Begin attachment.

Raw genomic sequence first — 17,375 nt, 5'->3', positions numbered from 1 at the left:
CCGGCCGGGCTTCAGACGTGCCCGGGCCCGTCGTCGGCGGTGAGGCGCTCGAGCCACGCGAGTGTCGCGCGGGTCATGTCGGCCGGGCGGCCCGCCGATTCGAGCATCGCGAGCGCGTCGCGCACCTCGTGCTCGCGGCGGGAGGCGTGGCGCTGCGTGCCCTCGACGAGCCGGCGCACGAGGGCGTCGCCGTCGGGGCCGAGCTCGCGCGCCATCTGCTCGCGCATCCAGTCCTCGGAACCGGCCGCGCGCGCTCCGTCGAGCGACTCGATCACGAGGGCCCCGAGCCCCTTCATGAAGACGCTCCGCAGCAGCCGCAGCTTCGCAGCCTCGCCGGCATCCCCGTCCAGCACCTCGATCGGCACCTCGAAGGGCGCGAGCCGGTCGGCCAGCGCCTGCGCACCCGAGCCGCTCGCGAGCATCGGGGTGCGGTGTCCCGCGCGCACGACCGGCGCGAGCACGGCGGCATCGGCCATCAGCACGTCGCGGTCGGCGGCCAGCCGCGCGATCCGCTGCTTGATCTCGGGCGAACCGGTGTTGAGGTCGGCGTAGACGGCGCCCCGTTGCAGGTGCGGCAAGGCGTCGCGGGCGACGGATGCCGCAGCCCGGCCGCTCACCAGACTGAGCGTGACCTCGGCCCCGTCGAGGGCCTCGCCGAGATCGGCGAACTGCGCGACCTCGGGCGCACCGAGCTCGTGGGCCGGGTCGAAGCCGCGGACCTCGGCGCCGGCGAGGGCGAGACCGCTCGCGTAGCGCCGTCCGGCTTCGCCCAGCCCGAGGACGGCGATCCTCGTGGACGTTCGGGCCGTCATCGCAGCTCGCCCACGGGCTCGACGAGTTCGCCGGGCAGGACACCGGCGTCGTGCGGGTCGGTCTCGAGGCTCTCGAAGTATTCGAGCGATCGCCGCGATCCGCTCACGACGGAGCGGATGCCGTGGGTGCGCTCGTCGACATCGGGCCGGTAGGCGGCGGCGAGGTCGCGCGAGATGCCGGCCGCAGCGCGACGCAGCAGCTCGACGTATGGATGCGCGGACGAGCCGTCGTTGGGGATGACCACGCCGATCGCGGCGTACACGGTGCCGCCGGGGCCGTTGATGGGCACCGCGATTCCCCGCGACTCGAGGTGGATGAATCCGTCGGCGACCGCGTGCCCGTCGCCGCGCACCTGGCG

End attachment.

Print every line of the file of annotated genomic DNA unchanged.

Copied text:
Raw genomic sequence first — 17,375 nt, 5'->3', positions numbered from 1 at the left:
CCGGCCGGGCTTCAGACGTGCCCGGGCCCGTCGTCGGCGGTGAGGCGCTCGAGCCACGCGAGTGTCGCGCGGGTCATGTCGGCCGGGCGGCCCGCCGATTCGAGCATCGCGAGCGCGTCGCGCACCTCGTGCTCGCGGCGGGAGGCGTGGCGCTGCGTGCCCTCGACGAGCCGGCGCACGAGGGCGTCGCCGTCGGGGCCGAGCTCGCGCGCCATCTGCTCGCGCATCCAGTCCTCGGAACCGGCCGCGCGCGCTCCGTCGAGCGACTCGATCACGAGGGCCCCGAGCCCCTTCATGAAGACGCTCCGCAGCAGCCGCAGCTTCGCAGCCTCGCCGGCATCCCCGTCCAGCACCTCGATCGGCACCTCGAAGGGCGCGAGCCGGTCGGCCAGCGCCTGCGCACCCGAGCCGCTCGCGAGCATCGGGGTGCGGTGTCCCGCGCGCACGACCGGCGCGAGCACGGCGGCATCGGCCATCAGCACGTCGCGGTCGGCGGCCAGCCGCGCGATCCGCTGCTTGATCTCGGGCGAACCGGTGTTGAGGTCGGCGTAGACGGCGCCCCGTTGCAGGTGCGGCAAGGCGTCGCGGGCGACGGATGCCGCAGCCCGGCCGCTCACCAGACTGAGCGTGACCTCGGCCCCGTCGAGGGCCTCGCCGAGATCGGCGAACTGCGCGACCTCGGGCGCACCGAGCTCGTGGGCCGGGTCGAAGCCGCGGACCTCGGCGCCGGCGAGGGCGAGACCGCTCGCGTAGCGCCGTCCGGCTTCGCCCAGCCCGAGGACGGCGATCCTCGTGGACGTTCGGGCCGTCATCGCAGCTCGCCCACGGGCTCGACGAGTTCGCCGGGCAGGACACCGGCGTCGTGCGGGTCGGTCTCGAGGCTCTCGAAGTATTCGAGCGATCGCCGCGATCCGCTCACGACGGAGCGGATGCCGTGGGTGCGCTCGTCGACATCGGGCCGGTAGGCGGCGGCGAGGTCGCGCGAGATGCCGGCCGCAGCGCGACGCAGCAGCTCGACGTATGGATGCGCGGACGAGCCGTCGTTGGGGATGACCACGCCGATCGCGGCGTACACGGTGCCGCCGGGGCCGTTGATGGGCACCGCGATTCCCCGCGACTCGAGGTGGATGAATCCGTCGGCGACCGCGTGCCCGTCGCCGCGCACCTGGCG